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Report: Russian and Turkish Involvement Further Isolates Syrian Kurds

Russia’s military excursion into Syria has driven estranged partners Turkey and the European Union to try to make amends, further isolating the Syrian Kurds, reports Rudaw, citing analysts.

The article notes:

The European Union muted its criticism of Turkey’s new war against the Kurdish PKK [Kurdistan Worker’s Party] guerrillas and its bid to sideline the Western-backed Kurdish PYD [Democratic Union Party] rebels in Syria when it hosted talks in Brussels on Monday with Turkish President Recep Tayyip Erdogan.

“Instead the talks focused on how the two sides could bridge their differences and cooperate in a way that could ease the refugee crisis in both Turkey and the EU as well as tackle perceived threats from Russia against NATO member Turkey,” it adds.

Russian warplanes violated Turkish airspace as they attempted to bomb opponents of Syrian dictator Bashar al-Assad in Syria, which include U.S.-armed and equipped so-called moderate Syrian rebels, as well as members of al-Qaeda affiliate al Nusra Front.

Russia claimed it was targeting the Islamic State (ISIS/ISIL), but evidence shows the terrorist group was nowhere near the areas being bombed by the Russian military.

The U.S. and its allies have accused Russia of trying to prop up its ally Assad.

“Erdogan gained a lot of sympathy from the Europeans,” Rudaw learned from Joshua Walker, an analyst with The German Marshall Fund.

“All the statements from the secretary general of NATO (Jens Stoltenberg) and European leaders were that we stand with Turkey against Russian aggression,” Walker added.

NATO’s secretary general told reporters in Brussels that Russian violations of Turkey’s airspace were intentional.

“Unfortunately I do not think there is any gain for the Kurdish leaders because it actually makes the Kurdish hand much weaker than it was before,” Walker said, adding, “Before the only (opposition) fighting force that really represented any future in Syria was the Kurdish force. Now, suddenly the Russians have gotten involved and suddenly the Kurds do not look as strong as they used to be.”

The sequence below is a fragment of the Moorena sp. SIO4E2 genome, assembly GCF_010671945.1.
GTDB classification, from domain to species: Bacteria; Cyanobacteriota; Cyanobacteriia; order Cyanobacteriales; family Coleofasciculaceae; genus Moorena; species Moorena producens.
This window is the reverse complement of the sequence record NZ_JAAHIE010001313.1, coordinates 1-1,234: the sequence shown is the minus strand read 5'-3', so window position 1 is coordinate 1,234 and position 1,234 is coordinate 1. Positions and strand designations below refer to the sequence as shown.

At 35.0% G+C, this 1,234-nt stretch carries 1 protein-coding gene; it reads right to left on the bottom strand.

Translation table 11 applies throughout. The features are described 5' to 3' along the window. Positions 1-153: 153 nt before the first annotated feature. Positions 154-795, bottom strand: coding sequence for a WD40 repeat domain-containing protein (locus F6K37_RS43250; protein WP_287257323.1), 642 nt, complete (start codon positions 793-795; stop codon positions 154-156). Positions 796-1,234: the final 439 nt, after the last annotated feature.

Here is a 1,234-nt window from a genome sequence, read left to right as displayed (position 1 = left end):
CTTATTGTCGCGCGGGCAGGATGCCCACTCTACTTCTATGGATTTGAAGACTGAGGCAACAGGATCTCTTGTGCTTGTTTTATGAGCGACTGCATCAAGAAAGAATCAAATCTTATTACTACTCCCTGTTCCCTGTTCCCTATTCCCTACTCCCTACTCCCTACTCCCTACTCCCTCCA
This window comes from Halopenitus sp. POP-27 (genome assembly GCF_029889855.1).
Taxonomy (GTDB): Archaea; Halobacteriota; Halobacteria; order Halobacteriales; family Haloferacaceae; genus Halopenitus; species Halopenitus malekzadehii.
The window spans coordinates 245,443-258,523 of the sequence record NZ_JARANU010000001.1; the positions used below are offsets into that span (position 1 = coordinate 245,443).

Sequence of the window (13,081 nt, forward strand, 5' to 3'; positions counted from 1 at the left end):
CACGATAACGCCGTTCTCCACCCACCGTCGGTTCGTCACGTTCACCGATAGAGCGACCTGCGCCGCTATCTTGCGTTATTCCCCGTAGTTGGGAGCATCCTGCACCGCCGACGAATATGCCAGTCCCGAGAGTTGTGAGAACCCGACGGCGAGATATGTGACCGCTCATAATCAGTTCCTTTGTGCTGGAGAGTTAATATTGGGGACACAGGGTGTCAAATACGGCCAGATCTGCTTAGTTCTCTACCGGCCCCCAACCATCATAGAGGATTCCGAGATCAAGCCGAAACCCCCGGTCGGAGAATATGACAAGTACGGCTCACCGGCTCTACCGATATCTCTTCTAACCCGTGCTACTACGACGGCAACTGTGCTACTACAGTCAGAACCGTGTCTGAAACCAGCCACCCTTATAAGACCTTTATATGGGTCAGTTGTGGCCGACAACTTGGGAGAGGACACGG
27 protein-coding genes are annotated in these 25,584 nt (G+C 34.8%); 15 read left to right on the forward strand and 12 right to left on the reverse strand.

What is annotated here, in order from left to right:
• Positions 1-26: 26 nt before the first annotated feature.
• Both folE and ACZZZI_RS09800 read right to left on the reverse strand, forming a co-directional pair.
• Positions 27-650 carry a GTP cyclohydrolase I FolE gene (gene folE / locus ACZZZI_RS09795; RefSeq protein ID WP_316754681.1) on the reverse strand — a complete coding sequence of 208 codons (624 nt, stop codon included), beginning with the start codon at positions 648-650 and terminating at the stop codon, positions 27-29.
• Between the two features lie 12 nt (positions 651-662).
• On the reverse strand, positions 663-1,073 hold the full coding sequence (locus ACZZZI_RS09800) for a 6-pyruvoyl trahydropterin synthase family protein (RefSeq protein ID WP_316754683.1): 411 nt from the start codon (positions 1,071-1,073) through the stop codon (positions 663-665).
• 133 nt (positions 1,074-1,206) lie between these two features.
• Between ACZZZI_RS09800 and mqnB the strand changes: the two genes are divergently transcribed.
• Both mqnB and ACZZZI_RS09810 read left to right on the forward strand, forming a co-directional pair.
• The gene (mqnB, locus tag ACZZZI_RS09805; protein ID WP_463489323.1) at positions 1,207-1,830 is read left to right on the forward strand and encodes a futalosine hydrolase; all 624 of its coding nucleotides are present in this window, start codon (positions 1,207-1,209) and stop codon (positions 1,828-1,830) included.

“There is no real champion right now for the Kurds,” Walker also said.

Rudaw notes that it is too early to determine whether or not the recent flare of diplomacy between the EU and Ankara will fully amend their relationship.

“The question is what can Erdogan do by being there in person that will give the appearance that this is not the death of the EU-Turkish relations but it is the beginning of a new life,” Walker said.

The Turkish leader is placing his bets on the worst refugee crisis since World War II leading to better cooperation between his country and the EU and that “they will find reasons to work together.”

“The bilateral relationship has suffered for years over European complaints of human rights abuses in Turkey and the stalling of negotiations for Ankara to become an EU member,” reports Rudaw.

“But now the refugee issue could actually provide a new momentum and a new perspective because that is an area where a lot of collaboration will be needed,” Sinan Ulgen, chief of the EDAM think tank based in Istanbul, told Rudaw.

While in Brussels, Erdogan urged the EU to set up a no-fly zone in northern Syria, which critics say is aimed at monitoring the influence of the Western-backed Kurdish PYD group.

“Ulgen and Walker agreed that the EU will unlikely meet Erdogan’s demand for a no-fly zone as he tries to limit PYD influence there even though both Ankara and the Kurdish group share the goal of ousting Assad,” reports Rudaw.

The United States and some EU members have hailed some Kurdish troops fighting ISIS and other terrorists on the ground in Syria and Iraq as a viable and efficient force.

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